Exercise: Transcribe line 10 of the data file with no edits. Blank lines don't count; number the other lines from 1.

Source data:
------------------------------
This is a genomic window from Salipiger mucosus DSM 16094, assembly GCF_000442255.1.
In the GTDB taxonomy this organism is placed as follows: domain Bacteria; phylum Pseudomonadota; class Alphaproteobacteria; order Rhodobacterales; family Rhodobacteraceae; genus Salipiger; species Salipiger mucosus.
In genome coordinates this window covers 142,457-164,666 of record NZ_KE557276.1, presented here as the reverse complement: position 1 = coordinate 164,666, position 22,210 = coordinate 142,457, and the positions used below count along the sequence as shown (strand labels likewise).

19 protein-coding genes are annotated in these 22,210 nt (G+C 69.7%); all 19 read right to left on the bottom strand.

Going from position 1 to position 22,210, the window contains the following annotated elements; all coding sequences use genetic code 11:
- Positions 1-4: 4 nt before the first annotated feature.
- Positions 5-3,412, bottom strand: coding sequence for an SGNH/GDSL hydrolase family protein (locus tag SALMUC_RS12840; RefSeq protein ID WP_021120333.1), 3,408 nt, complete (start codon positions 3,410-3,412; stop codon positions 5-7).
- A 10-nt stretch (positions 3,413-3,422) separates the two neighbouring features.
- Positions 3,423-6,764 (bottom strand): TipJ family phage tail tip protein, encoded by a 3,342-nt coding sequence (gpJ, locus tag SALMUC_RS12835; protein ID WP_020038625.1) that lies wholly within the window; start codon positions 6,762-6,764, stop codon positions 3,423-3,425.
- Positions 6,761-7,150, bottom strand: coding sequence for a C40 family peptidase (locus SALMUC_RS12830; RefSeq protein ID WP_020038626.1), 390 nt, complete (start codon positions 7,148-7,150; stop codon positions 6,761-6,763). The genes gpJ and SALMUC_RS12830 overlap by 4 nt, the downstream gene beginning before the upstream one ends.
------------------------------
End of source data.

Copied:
- Positions 6,761-7,150, bottom strand: coding sequence for a C40 family peptidase (locus SALMUC_RS12830; RefSeq protein ID WP_020038626.1), 390 nt, complete (start codon positions 7,148-7,150; stop codon positions 6,761-6,763). The genes gpJ and SALMUC_RS12830 overlap by 4 nt, the downstream gene beginning before the upstream one ends.